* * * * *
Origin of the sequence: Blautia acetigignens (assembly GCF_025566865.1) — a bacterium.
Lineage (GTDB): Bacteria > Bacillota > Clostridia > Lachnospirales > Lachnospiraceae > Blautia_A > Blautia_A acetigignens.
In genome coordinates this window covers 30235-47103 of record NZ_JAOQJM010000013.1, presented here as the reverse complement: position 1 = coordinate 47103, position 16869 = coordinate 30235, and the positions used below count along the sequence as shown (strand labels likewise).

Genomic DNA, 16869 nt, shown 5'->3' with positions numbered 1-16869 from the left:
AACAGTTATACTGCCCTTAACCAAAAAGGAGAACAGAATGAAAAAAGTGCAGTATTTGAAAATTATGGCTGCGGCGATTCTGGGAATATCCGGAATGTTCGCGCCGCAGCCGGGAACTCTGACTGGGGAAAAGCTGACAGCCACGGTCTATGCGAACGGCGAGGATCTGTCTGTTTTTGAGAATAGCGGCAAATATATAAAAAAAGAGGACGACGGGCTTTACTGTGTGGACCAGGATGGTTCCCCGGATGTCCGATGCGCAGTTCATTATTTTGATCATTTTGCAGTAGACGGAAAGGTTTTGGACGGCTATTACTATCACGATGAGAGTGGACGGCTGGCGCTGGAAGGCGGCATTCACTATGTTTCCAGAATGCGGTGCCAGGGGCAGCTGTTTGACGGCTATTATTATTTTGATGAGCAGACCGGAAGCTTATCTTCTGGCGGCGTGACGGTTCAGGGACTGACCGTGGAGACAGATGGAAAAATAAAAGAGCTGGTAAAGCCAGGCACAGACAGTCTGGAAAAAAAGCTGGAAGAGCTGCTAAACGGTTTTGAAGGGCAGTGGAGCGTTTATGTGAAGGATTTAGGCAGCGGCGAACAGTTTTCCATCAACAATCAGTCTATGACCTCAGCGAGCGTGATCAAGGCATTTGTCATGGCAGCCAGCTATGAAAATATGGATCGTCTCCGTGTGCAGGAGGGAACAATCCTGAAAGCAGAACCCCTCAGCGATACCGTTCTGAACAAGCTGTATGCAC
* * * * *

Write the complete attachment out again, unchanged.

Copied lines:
Origin of the sequence: Blautia acetigignens (assembly GCF_025566865.1) — a bacterium.
Lineage (GTDB): Bacteria > Bacillota > Clostridia > Lachnospirales > Lachnospiraceae > Blautia_A > Blautia_A acetigignens.
In genome coordinates this window covers 30235-47103 of record NZ_JAOQJM010000013.1, presented here as the reverse complement: position 1 = coordinate 47103, position 16869 = coordinate 30235, and the positions used below count along the sequence as shown (strand labels likewise).

Genomic DNA, 16869 nt, shown 5'->3' with positions numbered 1-16869 from the left:
AACAGTTATACTGCCCTTAACCAAAAAGGAGAACAGAATGAAAAAAGTGCAGTATTTGAAAATTATGGCTGCGGCGATTCTGGGAATATCCGGAATGTTCGCGCCGCAGCCGGGAACTCTGACTGGGGAAAAGCTGACAGCCACGGTCTATGCGAACGGCGAGGATCTGTCTGTTTTTGAGAATAGCGGCAAATATATAAAAAAAGAGGACGACGGGCTTTACTGTGTGGACCAGGATGGTTCCCCGGATGTCCGATGCGCAGTTCATTATTTTGATCATTTTGCAGTAGACGGAAAGGTTTTGGACGGCTATTACTATCACGATGAGAGTGGACGGCTGGCGCTGGAAGGCGGCATTCACTATGTTTCCAGAATGCGGTGCCAGGGGCAGCTGTTTGACGGCTATTATTATTTTGATGAGCAGACCGGAAGCTTATCTTCTGGCGGCGTGACGGTTCAGGGACTGACCGTGGAGACAGATGGAAAAATAAAAGAGCTGGTAAAGCCAGGCACAGACAGTCTGGAAAAAAAGCTGGAAGAGCTGCTAAACGGTTTTGAAGGGCAGTGGAGCGTTTATGTGAAGGATTTAGGCAGCGGCGAACAGTTTTCCATCAACAATCAGTCTATGACCTCAGCGAGCGTGATCAAGGCATTTGTCATGGCAGCCAGCTATGAAAATATGGATCGTCTCCGTGTGCAGGAGGGAACAATCCTGAAAGCAGAACCCCTCAGCGATACCGTTCTGAACAAGCTGTATGCAC